One example is the taxation of capital gains, where half of the income is exempt from tax. It is variously justified on the grounds that it encourages entrepreneurial risk taking, or that it compensates for illusory capital gains that are due to inflation. It does not target either of these well. The aim of avoiding tax on inflationary gains would be better achieved by explicitly exempting the portion of a capital gain that is due to general inflation. To the extent that it does encourage risk taking, it is questionably targeted. It provides just as much of a tax break to Canadians who speculate on foreign stock markets as to those who create new businesses in Canada.
The dividend tax credit allows dividends from large Canadian corporations to be taxed at much lower rates than employment income. The claim is that it is needed to avoid double taxation, as the corporation has already paid taxes on its profits. In fact, many corporations have significant profits that are tax exempt. There is no attempt to verify that the corporation has actually paid tax before giving its shareholders the dividend tax credit. More generally, capital is internationally mobile. Economists believe that this enables large corporations to shift part of the burden of the corporate income tax to their employees or customers. This implies that the dividend tax credit often compensates shareholders where no compensation was needed.
The largest tax preference of all is for money put away for retirement, in Registered Pension Plans and Registered Retirement Savings Plans. At first blush, this might appear to be a justifiable reward to those who are financially prudent and save for the future. The problem is that a large proportion of Canadians does not participate in this type of saving. Therefore, this huge tax expenditure increases the tax burden of those who cannot participate in order to subsidize those who do. It is also likely that it fails in its goal of encouraging more saving. The subsidy to saving provided by the tax system means that those who have a target for future retirement income can achieve it more easily, without saving as much. Therefore, it is possible that these tax preferences have the perverse effect of actually reducing the national savings rate.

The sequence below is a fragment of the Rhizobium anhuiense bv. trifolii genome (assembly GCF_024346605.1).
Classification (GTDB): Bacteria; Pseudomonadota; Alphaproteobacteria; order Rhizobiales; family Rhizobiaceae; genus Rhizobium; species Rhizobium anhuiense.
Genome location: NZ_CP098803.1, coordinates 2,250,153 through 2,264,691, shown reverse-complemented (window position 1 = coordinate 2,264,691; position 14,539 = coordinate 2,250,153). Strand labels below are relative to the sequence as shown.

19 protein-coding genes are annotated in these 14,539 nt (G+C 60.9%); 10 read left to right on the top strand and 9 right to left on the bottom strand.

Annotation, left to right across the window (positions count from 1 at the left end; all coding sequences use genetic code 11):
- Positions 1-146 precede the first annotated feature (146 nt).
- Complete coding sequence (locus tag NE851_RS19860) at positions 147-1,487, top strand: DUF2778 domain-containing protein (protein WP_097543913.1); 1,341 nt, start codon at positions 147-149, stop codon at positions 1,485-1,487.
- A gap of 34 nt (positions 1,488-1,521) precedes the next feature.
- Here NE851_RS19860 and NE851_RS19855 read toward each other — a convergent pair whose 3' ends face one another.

Another major tax preference is the lower business tax rate for small corporations. This benefit also flows disproportionately to higher-income people. It appears to encourage a proliferation of businesses that cannot achieve efficiencies of scale. It results in lower overall productivity in the economy.
Taken together, the story is not a pretty one. These tax preferences result in a large loss of tax revenue with little in the way of benefit for the Canadian economy. The loss in revenue forces overall tax rates to be much higher than they would otherwise need to be. That discourages economic activity and encourages tax avoidance and evasion. The tax system would be fairer and more efficient if these tax preferences were scaled back. Given the income tax rate cuts promised in the United States by the new administration, Canada will need to pay attention to tax rate competitiveness. Maximizing efficiency by eliminating unnecessary tax expenditures would help in that effort.
Each one of these topics could be a major paper on its own, and this paper is not intended to provide exhaustive coverage of all the possible variations. The point of this overview is to draw attention to the range of shortcomings of these schemes. In any broad review of tax expenditures, the major investment-related ones covered in this paper – which many consider either structural or sacrosanct – deserve particularly careful scrutiny.
- http://www.fin.gc.ca/access/tt-it/rfte-edff-eng.asp [↩]